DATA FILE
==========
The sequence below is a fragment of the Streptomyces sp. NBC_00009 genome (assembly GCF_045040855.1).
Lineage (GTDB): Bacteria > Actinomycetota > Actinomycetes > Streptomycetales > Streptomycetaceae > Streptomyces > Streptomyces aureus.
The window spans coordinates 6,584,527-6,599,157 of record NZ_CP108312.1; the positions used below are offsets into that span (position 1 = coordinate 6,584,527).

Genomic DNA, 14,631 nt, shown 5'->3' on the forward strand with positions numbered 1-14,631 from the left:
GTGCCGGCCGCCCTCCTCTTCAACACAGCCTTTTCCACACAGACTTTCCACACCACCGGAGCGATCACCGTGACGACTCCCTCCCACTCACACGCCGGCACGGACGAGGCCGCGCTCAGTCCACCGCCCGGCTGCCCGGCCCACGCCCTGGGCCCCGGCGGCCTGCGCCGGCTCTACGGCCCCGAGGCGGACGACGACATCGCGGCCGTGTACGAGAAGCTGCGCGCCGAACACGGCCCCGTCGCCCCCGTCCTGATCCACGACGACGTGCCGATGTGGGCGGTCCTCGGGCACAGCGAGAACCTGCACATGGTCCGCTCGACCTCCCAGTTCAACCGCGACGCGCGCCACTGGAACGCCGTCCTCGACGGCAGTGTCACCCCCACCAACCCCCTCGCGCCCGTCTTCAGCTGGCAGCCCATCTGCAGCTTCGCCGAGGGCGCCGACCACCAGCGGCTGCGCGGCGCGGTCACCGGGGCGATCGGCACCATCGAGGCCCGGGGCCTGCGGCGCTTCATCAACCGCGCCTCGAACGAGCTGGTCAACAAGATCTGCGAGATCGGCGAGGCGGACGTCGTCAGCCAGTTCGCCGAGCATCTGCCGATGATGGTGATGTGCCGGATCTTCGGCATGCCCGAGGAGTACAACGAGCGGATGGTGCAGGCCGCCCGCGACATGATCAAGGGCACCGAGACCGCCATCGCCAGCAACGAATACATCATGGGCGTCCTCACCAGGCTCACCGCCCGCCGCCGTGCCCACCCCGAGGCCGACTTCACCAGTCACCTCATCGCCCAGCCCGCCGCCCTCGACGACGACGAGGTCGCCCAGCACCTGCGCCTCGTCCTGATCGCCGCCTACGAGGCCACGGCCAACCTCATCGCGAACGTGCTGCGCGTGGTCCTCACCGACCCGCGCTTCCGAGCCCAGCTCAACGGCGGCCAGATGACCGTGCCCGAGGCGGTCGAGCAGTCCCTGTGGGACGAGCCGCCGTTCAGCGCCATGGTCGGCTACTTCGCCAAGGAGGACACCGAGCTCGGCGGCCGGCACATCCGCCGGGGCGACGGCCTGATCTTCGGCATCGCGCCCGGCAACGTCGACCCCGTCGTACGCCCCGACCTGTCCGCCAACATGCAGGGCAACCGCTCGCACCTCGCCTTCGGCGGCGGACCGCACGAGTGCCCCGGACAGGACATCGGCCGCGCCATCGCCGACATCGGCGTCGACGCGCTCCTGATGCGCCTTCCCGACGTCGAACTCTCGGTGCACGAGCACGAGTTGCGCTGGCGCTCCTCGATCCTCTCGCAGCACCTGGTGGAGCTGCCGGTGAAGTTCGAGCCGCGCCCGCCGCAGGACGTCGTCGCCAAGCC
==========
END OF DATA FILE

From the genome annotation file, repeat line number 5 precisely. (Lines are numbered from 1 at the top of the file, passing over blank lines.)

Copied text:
GTGCCGGCCGCCCTCCTCTTCAACACAGCCTTTTCCACACAGACTTTCCACACCACCGGAGCGATCACCGTGACGACTCCCTCCCACTCACACGCCGGCACGGACGAGGCCGCGCTCAGTCCACCGCCCGGCTGCCCGGCCCACGCCCTGGGCCCCGGCGGCCTGCGCCGGCTCTACGGCCCCGAGGCGGACGACGACATCGCGGCCGTGTACGAGAAGCTGCGCGCCGAACACGGCCCCGTCGCCCCCGTCCTGATCCACGACGACGTGCCGATGTGGGCGGTCCTCGGGCACAGCGAGAACCTGCACATGGTCCGCTCGACCTCCCAGTTCAACCGCGACGCGCGCCACTGGAACGCCGTCCTCGACGGCAGTGTCACCCCCACCAACCCCCTCGCGCCCGTCTTCAGCTGGCAGCCCATCTGCAGCTTCGCCGAGGGCGCCGACCACCAGCGGCTGCGCGGCGCGGTCACCGGGGCGATCGGCACCATCGAGGCCCGGGGCCTGCGGCGCTTCATCAACCGCGCCTCGAACGAGCTGGTCAACAAGATCTGCGAGATCGGCGAGGCGGACGTCGTCAGCCAGTTCGCCGAGCATCTGCCGATGATGGTGATGTGCCGGATCTTCGGCATGCCCGAGGAGTACAACGAGCGGATGGTGCAGGCCGCCCGCGACATGATCAAGGGCACCGAGACCGCCATCGCCAGCAACGAATACATCATGGGCGTCCTCACCAGGCTCACCGCCCGCCGCCGTGCCCACCCCGAGGCCGACTTCACCAGTCACCTCATCGCCCAGCCCGCCGCCCTCGACGACGACGAGGTCGCCCAGCACCTGCGCCTCGTCCTGATCGCCGCCTACGAGGCCACGGCCAACCTCATCGCGAACGTGCTGCGCGTGGTCCTCACCGACCCGCGCTTCCGAGCCCAGCTCAACGGCGGCCAGATGACCGTGCCCGAGGCGGTCGAGCAGTCCCTGTGGGACGAGCCGCCGTTCAGCGCCATGGTCGGCTACTTCGCCAAGGAGGACACCGAGCTCGGCGGCCGGCACATCCGCCGGGGCGACGGCCTGATCTTCGGCATCGCGCCCGGCAACGTCGACCCCGTCGTACGCCCCGACCTGTCCGCCAACATGCAGGGCAACCGCTCGCACCTCGCCTTCGGCGGCGGACCGCACGAGTGCCCCGGACAGGACATCGGCCGCGCCATCGCCGACATCGGCGTCGACGCGCTCCTGATGCGCCTTCCCGACGTCGAACTCTCGGTGCACGAGCACGAGTTGCGCTGGCGCTCCTCGATCCTCTCGCAGCACCTGGTGGAGCTGCCGGTGAAGTTCGAGCCGCGCCCGCCGCAGGACGTCGTCGCCAAGCC